The Beijing Olympic Games of 2008 threw into sharp relief questions not just about how China could manage such a sporting mega-event but also about whether it could cope with the longer-term social, economic and political implications and legacies. Sport, including such mega-events as the Olympics, can be used by governments for internal purposes, such as encouraging national solidarity, driving the economy or even raising political popularity. It can equally serve as an instrument of external relations, such as promoting an image internationally or developing new sporting/diplomatic contacts. This article examines the expectations, immediate results and potential longerterm legacies of the 2008 Olympics for China, its leaders and its people, and also for its external partners. It argues that although the commercial and infrastructural benefits were important, Chinese sporting prowess was confirmed and the Olympic movement influenced, China was not completely successful in winning the hearts and minds of the (Western) world.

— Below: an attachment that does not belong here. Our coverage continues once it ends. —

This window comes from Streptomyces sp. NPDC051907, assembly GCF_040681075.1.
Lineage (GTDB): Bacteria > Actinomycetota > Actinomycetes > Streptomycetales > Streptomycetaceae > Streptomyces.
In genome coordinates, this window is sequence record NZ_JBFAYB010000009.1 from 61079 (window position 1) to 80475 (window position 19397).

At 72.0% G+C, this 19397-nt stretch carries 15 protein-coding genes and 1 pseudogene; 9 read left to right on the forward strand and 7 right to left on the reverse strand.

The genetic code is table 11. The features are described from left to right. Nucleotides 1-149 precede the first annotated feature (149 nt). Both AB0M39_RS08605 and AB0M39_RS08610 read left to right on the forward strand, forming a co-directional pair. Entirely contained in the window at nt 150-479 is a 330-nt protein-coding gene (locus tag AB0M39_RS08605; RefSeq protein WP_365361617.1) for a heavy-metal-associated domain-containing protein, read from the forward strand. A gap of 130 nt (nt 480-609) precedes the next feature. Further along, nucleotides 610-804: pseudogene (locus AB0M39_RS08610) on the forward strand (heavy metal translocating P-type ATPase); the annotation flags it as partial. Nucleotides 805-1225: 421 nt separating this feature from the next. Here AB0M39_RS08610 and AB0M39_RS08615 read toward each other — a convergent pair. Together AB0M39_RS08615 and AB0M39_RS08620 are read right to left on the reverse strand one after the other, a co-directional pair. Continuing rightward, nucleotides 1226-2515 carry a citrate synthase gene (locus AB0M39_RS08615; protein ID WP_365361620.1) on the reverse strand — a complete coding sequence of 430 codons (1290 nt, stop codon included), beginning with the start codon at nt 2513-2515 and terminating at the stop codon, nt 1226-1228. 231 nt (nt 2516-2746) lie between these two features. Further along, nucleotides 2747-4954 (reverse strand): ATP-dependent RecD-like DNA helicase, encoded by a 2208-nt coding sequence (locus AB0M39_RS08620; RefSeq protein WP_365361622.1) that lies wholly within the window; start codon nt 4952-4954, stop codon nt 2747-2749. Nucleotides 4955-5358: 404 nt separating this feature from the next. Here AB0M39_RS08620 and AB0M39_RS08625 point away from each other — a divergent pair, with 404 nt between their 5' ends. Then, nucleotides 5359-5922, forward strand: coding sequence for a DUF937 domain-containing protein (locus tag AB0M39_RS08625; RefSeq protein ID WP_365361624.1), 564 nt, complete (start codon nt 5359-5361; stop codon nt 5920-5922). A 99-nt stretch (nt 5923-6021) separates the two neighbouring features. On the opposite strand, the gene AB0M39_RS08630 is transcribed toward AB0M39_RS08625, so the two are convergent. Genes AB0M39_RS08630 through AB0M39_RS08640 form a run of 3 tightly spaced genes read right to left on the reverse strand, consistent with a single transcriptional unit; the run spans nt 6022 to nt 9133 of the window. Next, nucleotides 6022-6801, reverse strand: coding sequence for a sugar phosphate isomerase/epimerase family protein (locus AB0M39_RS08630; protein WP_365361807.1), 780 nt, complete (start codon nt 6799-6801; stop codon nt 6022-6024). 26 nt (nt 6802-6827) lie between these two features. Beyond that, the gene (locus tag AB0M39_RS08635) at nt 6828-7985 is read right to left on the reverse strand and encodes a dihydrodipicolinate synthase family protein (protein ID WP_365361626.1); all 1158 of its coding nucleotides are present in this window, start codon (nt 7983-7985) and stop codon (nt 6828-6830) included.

|Number of pages||15|
|Journal||International Journal of China Studies|
|Publication status||Published - 1 Aug 2011|